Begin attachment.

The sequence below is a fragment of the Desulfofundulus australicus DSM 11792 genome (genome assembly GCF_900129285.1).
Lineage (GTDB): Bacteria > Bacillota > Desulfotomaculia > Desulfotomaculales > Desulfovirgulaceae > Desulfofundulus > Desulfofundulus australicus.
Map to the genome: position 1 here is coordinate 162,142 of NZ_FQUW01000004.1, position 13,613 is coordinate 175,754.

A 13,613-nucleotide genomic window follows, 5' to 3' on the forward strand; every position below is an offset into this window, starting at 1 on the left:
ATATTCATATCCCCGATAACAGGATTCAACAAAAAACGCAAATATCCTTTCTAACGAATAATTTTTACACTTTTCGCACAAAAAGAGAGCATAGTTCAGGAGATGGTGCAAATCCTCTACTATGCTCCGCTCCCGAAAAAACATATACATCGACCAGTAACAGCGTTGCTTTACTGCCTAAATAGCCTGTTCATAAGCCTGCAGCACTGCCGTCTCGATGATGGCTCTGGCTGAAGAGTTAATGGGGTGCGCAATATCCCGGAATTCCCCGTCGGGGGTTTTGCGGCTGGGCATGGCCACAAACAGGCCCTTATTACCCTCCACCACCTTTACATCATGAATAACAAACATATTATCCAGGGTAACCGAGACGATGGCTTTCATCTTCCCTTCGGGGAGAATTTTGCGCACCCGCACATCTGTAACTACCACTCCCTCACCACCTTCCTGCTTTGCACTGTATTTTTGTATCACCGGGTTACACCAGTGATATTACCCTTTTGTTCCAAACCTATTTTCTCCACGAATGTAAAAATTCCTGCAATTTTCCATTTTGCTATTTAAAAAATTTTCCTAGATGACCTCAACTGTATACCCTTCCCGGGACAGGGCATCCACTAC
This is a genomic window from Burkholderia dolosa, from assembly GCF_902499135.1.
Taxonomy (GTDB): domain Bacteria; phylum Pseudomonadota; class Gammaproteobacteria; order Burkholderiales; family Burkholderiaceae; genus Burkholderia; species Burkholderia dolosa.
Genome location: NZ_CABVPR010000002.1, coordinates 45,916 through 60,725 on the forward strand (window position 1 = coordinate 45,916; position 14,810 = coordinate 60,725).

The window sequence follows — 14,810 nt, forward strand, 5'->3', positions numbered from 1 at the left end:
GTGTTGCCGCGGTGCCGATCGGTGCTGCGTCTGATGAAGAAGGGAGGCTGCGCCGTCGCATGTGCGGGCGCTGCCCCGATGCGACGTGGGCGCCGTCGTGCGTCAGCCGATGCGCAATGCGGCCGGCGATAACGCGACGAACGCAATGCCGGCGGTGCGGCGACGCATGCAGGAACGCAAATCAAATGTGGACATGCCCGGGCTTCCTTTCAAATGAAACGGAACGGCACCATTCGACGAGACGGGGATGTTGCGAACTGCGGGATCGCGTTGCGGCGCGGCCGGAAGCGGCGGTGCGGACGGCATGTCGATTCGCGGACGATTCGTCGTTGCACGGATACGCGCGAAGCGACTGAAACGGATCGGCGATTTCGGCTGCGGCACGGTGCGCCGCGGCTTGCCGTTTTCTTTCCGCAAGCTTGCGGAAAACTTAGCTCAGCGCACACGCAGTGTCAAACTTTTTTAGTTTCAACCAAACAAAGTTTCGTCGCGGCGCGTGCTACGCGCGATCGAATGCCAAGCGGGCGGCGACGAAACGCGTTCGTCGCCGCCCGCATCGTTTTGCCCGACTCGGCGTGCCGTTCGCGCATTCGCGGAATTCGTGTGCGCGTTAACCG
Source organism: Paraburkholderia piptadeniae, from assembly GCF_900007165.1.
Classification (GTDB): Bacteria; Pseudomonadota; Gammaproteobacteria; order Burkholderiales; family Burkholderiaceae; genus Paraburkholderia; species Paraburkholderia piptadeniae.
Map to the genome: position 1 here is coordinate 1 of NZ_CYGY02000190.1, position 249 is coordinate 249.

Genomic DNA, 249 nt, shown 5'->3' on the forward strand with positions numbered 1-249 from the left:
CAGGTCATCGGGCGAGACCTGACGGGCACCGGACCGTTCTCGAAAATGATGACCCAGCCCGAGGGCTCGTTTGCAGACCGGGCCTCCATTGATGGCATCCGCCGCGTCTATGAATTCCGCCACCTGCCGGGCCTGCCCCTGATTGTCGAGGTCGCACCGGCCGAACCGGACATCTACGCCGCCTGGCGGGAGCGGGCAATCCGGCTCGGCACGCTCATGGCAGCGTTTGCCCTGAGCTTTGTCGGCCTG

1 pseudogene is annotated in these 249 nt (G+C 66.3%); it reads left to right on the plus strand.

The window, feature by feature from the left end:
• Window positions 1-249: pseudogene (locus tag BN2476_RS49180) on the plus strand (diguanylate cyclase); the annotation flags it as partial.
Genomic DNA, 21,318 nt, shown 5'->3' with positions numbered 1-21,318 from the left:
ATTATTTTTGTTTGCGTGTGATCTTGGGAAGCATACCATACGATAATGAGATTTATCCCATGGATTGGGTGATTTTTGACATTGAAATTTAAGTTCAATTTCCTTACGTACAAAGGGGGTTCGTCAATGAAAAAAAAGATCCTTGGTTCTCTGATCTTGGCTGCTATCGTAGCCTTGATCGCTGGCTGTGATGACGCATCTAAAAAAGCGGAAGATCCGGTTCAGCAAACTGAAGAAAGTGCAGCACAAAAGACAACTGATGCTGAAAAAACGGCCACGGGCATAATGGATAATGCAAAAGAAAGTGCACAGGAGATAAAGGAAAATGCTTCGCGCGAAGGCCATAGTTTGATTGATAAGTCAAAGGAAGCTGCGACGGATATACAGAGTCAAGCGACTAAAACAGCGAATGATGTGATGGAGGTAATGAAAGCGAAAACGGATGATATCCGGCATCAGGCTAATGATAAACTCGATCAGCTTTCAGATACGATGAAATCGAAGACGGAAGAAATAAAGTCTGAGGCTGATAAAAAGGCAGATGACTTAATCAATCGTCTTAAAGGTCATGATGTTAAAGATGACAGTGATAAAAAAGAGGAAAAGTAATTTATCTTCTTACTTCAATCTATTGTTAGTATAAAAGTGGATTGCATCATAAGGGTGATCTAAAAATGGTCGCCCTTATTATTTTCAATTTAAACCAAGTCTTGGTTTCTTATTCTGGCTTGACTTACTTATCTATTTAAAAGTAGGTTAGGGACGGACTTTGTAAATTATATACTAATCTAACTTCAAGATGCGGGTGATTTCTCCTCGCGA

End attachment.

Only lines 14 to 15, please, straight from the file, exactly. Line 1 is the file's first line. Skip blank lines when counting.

Genomic DNA, 249 nt, shown 5'->3' on the forward strand with positions numbered 1-249 from the left:
CAGGTCATCGGGCGAGACCTGACGGGCACCGGACCGTTCTCGAAAATGATGACCCAGCCCGAGGGCTCGTTTGCAGACCGGGCCTCCATTGATGGCATCCGCCGCGTCTATGAATTCCGCCACCTGCCGGGCCTGCCCCTGATTGTCGAGGTCGCACCGGCCGAACCGGACATCTACGCCGCCTGGCGGGAGCGGGCAATCCGGCTCGGCACGCTCATGGCAGCGTTTGCCCTGAGCTTTGTCGGCCTG